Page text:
The New York Times [Business section, page 5]
February 5, 2006
By JENNIFER ALSEVER
THE past comes at a price for Georgia Kinney Bopp. Retired and living in Kailua, Hawaii, Ms. Bopp has spent about $800 on tests to trace her ancestry, using samples of DNA from inside her cheek and from possible relatives.
She and her husband, Thomas, even plan vacations around genealogy research, seeking DNA samples from distant cousins.
"If we travel, we keep a DNA kit with us, just in case we meet someone who might help identify an ancient ancestor," Ms. Bopp said. "You just never know."
Several years ago, the Internet helped to encourage a greater American fascination with genealogy. Now DNA testing has added a new twist that has people like Ms. Bopp paying hundreds if not thousands of dollars to look at genetic information in order to uncover details about their heritage.
More than a dozen companies, like Family Tree DNA in Houston, Relative Genetics in Salt Lake City and African Ancestry in Washington, now sell home DNA tests; the prices range from $100 to $900 each.
"We test 20,000 people a year," said Bennett Greenspan, chief executive of Family Tree DNA, which generated $5 million in sales last year. "We grew up as Americans, and we don't know exactly where we came from."
DNA tests helped Ms. Bopp when she could find no public records about her maiden name, Kinney, that went back further than 1820 for her father's paternal ancestors. She paid a total of $440 for tests for her father and for a stranger who had the same last name.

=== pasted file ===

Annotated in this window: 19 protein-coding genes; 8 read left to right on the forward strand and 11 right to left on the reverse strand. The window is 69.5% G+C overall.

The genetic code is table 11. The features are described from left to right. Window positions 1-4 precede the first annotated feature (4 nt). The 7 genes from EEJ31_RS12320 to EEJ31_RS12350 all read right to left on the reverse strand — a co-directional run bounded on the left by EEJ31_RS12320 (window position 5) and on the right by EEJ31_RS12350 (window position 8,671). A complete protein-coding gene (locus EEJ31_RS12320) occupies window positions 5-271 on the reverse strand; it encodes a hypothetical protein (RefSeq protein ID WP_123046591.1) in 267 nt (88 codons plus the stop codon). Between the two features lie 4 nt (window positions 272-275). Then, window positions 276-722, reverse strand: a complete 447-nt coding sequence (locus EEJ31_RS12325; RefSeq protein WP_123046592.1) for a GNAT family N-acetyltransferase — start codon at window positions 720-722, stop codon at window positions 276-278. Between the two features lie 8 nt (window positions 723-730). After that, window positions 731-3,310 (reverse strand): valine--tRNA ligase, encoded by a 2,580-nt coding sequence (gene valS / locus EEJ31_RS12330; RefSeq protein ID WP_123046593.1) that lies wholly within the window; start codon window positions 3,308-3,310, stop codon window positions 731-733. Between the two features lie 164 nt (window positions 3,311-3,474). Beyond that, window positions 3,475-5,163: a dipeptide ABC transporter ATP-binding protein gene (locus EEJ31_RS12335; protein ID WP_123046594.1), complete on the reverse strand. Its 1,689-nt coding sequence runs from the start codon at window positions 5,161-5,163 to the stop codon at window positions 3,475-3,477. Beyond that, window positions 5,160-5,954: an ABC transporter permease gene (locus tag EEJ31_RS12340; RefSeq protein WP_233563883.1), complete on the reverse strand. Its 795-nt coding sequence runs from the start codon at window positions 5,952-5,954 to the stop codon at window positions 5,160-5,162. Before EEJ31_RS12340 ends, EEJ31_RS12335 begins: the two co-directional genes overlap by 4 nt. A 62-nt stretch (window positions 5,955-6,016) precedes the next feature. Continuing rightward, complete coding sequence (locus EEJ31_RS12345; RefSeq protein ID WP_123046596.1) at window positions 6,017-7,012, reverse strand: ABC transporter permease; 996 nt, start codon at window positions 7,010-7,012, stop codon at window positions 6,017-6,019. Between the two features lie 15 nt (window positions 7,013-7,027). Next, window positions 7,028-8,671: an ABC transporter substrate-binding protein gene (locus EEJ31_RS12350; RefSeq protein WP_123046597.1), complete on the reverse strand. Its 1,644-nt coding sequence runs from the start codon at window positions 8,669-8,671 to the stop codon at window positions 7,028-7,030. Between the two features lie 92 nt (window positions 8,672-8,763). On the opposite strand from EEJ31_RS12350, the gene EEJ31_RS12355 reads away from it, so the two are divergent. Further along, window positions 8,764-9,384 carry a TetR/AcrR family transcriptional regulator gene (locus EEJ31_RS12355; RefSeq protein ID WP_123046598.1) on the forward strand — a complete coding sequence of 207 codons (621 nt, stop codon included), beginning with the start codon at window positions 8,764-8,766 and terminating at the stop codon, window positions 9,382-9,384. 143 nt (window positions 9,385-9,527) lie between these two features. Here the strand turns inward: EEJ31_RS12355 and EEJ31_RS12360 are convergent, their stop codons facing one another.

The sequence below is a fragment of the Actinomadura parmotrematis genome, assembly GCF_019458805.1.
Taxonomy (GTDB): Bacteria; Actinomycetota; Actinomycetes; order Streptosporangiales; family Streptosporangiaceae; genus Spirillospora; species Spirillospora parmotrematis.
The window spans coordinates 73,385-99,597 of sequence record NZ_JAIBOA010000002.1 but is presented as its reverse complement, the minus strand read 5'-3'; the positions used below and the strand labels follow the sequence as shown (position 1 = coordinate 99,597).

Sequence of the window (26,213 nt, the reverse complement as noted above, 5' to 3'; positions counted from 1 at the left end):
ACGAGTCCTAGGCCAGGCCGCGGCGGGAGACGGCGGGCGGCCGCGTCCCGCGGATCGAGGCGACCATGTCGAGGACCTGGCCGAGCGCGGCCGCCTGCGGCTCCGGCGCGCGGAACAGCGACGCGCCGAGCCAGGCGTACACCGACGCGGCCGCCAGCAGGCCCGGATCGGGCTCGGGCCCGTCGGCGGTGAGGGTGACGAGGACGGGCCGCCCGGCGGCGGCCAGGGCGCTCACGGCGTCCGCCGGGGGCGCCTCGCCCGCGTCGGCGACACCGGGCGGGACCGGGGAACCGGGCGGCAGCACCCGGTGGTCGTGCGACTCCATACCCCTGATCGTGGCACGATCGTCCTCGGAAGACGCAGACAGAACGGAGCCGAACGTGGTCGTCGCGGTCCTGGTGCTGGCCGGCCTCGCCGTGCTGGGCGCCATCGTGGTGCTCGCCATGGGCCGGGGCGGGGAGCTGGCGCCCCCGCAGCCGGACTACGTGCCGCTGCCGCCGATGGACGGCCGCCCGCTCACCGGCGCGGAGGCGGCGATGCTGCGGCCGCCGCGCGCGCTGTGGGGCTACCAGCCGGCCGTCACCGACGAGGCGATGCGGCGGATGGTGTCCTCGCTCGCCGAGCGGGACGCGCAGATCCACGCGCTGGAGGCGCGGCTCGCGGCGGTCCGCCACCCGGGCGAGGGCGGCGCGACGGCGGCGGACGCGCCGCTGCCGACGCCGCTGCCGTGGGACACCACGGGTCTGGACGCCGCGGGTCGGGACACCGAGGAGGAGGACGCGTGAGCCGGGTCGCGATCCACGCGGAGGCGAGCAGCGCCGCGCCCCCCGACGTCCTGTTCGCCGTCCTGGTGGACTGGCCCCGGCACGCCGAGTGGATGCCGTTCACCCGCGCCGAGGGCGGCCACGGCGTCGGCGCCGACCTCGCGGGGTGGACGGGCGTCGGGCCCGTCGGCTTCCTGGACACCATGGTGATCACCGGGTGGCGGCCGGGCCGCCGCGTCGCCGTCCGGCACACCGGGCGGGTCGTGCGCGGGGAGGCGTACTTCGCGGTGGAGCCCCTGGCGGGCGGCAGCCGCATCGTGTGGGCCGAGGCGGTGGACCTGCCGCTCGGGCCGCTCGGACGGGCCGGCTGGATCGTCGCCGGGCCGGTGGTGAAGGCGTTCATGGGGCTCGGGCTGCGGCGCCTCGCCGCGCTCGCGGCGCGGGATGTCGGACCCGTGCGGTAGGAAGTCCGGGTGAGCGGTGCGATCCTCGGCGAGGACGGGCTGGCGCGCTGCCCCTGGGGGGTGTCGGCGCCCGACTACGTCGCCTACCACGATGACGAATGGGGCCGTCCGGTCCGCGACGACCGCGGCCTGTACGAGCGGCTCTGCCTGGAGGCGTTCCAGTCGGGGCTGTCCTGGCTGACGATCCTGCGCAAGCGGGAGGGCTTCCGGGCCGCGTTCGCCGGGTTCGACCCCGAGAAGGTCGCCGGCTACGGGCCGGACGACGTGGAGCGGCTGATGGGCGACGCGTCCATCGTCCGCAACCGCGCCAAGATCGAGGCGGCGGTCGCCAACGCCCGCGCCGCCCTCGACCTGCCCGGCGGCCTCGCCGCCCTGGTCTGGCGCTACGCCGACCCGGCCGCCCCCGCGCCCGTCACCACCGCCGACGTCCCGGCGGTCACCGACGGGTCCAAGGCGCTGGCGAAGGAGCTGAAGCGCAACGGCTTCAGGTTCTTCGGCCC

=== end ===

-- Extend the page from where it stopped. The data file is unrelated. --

Their Y chromosome DNA matched, and she discovered through the other man's records that her family was related to an early Kinney line dating to 1650, to what became the state of Massachusetts. Using both DNA and paper trails, it is easier to trace paternal lineage than maternal, because men typically pass on surnames and always pass on Y chromosomes.
Still, Ms. Bopp used DNA tests to research her mother's line, even tracking down a second cousin in Reno, Nev. "I finally cornered him in a restaurant, and I pulled out a DNA kit and convinced him to give me a sample," Ms. Bopp said.
She wanted to know more about her mother's father's ancestors, the Lenharts, but she could not test her own DNA to do so because women lack the Y chromosome. As it turned out, the second cousin's DNA matched that of another Lenhart family that had already traced its history to an ancestor who arrived in North America in 1748 from Germany.
Her husband, meanwhile, spent more than $1,500 on more comprehensive DNA tests and learned that he was distantly related to Marie Antoinette.
DNA tests can deliver surprises. In some families, someone may discover, for example, that he or she lacks a DNA connection to their supposed blood relatives.
The DNA tests have limitations, showing only small slices of genetic history.
Here is why: a popular test, the Y-DNA, analyzes the Y chromosome that is passed virtually unchanged for generations from father to son. The test, which can be taken only by men, examines just one branch of a family tree: the male line — a father's father's father, and so on.
Another test looks at mitochondrial DNA, a certain form that is passed from a mother to all her children. Both men and women can take the test, which aims to trace ancestors on a mother's side. But the test follows only the direct female line.
Both tests are used to determine if people are related, even through people who lived 500 years ago, or perhaps determine the country of their ancestors. No test can look at the DNA of a father's mother, for instance, or of a mother's father.
What some people do not realize — especially those tracing geographic origins — is that if they go back just 10 generations, or some 300 years, they will have 1,024 ancestors in that 10th generation. Clearly, then, DNA tracing yields a quite narrow view of one's heritage: The Y chromosome test tells you about only one male ancestor in that generation, and the mitochondrial test tells you about only one female ancestor, said Henry T. Greely, director of the Center for Law and the Biosciences at Stanford.